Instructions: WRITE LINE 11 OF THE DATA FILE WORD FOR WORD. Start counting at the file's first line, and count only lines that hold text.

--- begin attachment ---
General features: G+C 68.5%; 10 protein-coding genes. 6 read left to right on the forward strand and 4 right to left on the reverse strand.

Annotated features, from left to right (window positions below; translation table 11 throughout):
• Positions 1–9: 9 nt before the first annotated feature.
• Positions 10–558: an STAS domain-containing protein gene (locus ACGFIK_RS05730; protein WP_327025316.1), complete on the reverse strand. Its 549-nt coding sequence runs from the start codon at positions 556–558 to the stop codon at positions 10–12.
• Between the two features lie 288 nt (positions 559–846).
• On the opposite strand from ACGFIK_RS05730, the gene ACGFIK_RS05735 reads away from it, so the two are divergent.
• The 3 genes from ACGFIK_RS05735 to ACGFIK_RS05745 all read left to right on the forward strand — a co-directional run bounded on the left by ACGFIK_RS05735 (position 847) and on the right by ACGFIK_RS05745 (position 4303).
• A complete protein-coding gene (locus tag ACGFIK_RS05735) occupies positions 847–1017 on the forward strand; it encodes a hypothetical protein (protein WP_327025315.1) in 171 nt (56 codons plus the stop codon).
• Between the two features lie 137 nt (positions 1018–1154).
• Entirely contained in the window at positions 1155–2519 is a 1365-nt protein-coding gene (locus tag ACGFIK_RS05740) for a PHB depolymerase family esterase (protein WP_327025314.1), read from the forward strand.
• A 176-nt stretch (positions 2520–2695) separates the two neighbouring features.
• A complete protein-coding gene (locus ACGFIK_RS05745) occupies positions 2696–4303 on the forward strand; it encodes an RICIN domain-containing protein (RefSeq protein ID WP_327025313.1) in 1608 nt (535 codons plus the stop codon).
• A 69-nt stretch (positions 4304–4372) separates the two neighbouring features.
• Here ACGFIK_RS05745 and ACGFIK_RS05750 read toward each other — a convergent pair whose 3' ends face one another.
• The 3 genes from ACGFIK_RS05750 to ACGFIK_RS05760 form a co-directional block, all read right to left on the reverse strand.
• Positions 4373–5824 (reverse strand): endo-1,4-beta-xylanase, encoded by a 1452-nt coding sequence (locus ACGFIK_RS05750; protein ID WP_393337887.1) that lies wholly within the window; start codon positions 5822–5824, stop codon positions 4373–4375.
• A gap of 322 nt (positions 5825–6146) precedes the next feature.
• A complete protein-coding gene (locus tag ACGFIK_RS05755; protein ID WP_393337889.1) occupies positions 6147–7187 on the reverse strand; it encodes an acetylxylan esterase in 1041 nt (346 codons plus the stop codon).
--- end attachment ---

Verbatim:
• A 176-nt stretch (positions 2520–2695) separates the two neighbouring features.